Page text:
Posted by gaianarchaos on January 13, 2011 · Leave a Comment (Edit)
An attorney representing two Swedish women who brought sexual assault charges against WikiLeaks founder Julian Assange was investigated following revelations that during his time in the Swedish government, his administration helped facilitate extraordinary renditions that allegedly resulted in two terrorism suspects being tortured in Egypt.
The US policy of extraordinary rendition, or kidnapping terrorism suspects from foreign countries and transporting them to locations where torture is permitted, was a hotly contested issue during the administration of President George W. Bush — and it wasn't just Americans who were outraged by the practice.
A Swedish investigation in 2009 ended up referring former justice minister Thomas Bodström, who now resides in the US, and former prime minister Göran Persson, to a constitutional committee looking into the expulsion of two terrorism suspects at the outset of America's terror war in 2001.
Bodström insisted then and maintains today that he was unaware of CIA involvement in the deportation of Ahmed Agiza and Mohammed Alzery to Egypt. Sweden's former foreign minister, Anna Lindh, was pegged as the official who ultimately made the decision.
Lindh, who ardently opposed the invasion of Iraq and sought to rally the United Nations against America's determined course of action, was assassinated in 2003 by a 25-year-old Serbian man with a history of violent behavior who'd claimed he heard voices in his head.
Lindh's former press secretary, Eva Franchell, released a book at the start of 2009 titled "Väninnan: Rapport från Rosenbad" ("Girlfriend: An Account from Rosenbad") that addressed the rhetorical minefield that is politics and media relations.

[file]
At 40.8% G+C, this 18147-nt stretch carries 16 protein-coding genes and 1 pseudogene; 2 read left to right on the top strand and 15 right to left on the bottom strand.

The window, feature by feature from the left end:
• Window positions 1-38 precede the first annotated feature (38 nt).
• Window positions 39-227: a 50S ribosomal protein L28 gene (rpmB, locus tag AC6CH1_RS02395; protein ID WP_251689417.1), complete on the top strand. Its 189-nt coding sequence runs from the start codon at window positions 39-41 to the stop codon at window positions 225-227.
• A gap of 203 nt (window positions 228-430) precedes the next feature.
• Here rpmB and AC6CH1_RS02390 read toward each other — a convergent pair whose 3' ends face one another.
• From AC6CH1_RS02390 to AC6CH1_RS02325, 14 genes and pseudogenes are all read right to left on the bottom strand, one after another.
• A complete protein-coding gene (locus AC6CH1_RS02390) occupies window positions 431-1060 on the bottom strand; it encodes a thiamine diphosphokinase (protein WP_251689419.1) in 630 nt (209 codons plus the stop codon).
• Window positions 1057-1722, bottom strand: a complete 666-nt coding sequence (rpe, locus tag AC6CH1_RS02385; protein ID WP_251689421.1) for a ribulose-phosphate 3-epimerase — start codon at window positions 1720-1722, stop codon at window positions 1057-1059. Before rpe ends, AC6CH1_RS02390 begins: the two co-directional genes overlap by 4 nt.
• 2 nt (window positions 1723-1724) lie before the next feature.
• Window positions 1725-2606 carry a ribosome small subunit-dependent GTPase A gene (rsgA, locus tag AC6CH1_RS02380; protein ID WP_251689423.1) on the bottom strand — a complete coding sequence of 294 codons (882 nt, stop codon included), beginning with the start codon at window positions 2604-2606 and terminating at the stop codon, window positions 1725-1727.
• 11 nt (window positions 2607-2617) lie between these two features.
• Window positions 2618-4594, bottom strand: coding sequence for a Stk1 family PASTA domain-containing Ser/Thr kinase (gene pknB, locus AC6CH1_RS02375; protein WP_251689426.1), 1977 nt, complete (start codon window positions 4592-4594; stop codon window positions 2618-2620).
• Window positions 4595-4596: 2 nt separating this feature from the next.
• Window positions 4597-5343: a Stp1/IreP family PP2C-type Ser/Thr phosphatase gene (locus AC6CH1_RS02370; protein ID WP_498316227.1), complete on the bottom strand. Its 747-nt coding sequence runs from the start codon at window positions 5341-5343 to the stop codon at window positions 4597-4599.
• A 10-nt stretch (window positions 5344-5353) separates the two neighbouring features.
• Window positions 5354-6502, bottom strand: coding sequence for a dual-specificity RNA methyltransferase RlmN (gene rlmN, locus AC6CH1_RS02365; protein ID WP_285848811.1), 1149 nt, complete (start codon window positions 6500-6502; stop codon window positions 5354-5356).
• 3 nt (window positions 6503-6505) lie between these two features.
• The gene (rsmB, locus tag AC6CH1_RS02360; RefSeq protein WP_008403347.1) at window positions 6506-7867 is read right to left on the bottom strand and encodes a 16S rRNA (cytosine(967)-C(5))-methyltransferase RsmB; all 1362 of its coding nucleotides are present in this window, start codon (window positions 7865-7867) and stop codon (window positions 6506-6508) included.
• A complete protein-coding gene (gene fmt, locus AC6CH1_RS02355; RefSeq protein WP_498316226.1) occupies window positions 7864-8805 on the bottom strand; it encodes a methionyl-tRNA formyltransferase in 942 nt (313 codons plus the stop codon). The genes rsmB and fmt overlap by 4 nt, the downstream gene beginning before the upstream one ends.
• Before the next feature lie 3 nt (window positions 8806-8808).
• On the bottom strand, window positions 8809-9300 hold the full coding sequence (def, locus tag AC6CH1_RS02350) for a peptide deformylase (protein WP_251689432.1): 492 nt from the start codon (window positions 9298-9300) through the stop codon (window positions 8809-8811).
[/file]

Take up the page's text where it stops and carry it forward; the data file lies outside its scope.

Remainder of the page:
A small portion of the book, however, suggested that her former boss did not act alone in approving Sweden's cooperation with America's rendition program — and that her politics were actually profoundly changed by the experience.
Franchell said that Swedish security services helped facilitate the renditions: a detail later confirmed by Bodström, who said he learned of CIA involvement from the country's security chief on Jan. 7, 2002. He admitted to being aware of terrorism suspicions surrounding the two men before the government began preparing their deportations, which took place on Dec. 18, 2001.
It was later revealed that Göran Persson, the former prime minister who served with Bodström, knew full well that the CIA was involved with the flights. The Swedish defense forces even conducted surveillance operations on the flights, according to the Swedish newspaper Expressen, finding the aircraft were full of shackled and hooded prisoners.
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